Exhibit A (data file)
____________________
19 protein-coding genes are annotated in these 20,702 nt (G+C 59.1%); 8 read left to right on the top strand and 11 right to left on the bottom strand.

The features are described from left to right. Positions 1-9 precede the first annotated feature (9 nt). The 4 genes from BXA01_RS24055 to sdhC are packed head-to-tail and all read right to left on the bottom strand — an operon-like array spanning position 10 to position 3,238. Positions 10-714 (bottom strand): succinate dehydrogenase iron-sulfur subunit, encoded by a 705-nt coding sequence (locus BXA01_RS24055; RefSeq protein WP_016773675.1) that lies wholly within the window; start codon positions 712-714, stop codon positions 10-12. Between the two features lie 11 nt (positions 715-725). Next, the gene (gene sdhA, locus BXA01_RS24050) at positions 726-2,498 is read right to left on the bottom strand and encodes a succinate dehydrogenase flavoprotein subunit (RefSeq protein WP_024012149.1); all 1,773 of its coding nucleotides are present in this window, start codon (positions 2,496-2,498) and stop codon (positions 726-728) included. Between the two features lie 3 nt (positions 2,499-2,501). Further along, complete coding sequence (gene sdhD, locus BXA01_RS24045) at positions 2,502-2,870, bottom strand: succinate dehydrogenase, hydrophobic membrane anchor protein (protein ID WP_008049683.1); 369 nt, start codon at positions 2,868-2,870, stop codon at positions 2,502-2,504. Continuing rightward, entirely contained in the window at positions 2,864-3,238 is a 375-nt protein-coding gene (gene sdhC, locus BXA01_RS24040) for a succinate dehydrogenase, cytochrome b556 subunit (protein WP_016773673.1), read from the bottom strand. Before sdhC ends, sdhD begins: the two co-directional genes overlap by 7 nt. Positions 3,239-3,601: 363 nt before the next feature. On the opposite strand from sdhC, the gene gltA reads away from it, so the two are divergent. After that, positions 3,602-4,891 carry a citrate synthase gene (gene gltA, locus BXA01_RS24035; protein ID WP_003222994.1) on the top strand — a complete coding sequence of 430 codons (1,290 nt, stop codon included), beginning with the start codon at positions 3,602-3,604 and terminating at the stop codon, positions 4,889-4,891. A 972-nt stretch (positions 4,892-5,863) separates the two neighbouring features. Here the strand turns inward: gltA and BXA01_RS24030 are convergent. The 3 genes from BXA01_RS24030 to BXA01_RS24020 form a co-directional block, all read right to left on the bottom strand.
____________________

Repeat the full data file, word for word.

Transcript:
19 protein-coding genes are annotated in these 20,702 nt (G+C 59.1%); 8 read left to right on the top strand and 11 right to left on the bottom strand.

The features are described from left to right. Positions 1-9 precede the first annotated feature (9 nt). The 4 genes from BXA01_RS24055 to sdhC are packed head-to-tail and all read right to left on the bottom strand — an operon-like array spanning position 10 to position 3,238. Positions 10-714 (bottom strand): succinate dehydrogenase iron-sulfur subunit, encoded by a 705-nt coding sequence (locus BXA01_RS24055; RefSeq protein WP_016773675.1) that lies wholly within the window; start codon positions 712-714, stop codon positions 10-12. Between the two features lie 11 nt (positions 715-725). Next, the gene (gene sdhA, locus BXA01_RS24050) at positions 726-2,498 is read right to left on the bottom strand and encodes a succinate dehydrogenase flavoprotein subunit (RefSeq protein WP_024012149.1); all 1,773 of its coding nucleotides are present in this window, start codon (positions 2,496-2,498) and stop codon (positions 726-728) included. Between the two features lie 3 nt (positions 2,499-2,501). Further along, complete coding sequence (gene sdhD, locus BXA01_RS24045) at positions 2,502-2,870, bottom strand: succinate dehydrogenase, hydrophobic membrane anchor protein (protein ID WP_008049683.1); 369 nt, start codon at positions 2,868-2,870, stop codon at positions 2,502-2,504. Continuing rightward, entirely contained in the window at positions 2,864-3,238 is a 375-nt protein-coding gene (gene sdhC, locus BXA01_RS24040) for a succinate dehydrogenase, cytochrome b556 subunit (protein WP_016773673.1), read from the bottom strand. Before sdhC ends, sdhD begins: the two co-directional genes overlap by 7 nt. Positions 3,239-3,601: 363 nt before the next feature. On the opposite strand from sdhC, the gene gltA reads away from it, so the two are divergent. After that, positions 3,602-4,891 carry a citrate synthase gene (gene gltA, locus BXA01_RS24035; protein ID WP_003222994.1) on the top strand — a complete coding sequence of 430 codons (1,290 nt, stop codon included), beginning with the start codon at positions 3,602-3,604 and terminating at the stop codon, positions 4,889-4,891. A 972-nt stretch (positions 4,892-5,863) separates the two neighbouring features. Here the strand turns inward: gltA and BXA01_RS24030 are convergent. The 3 genes from BXA01_RS24030 to BXA01_RS24020 form a co-directional block, all read right to left on the bottom strand.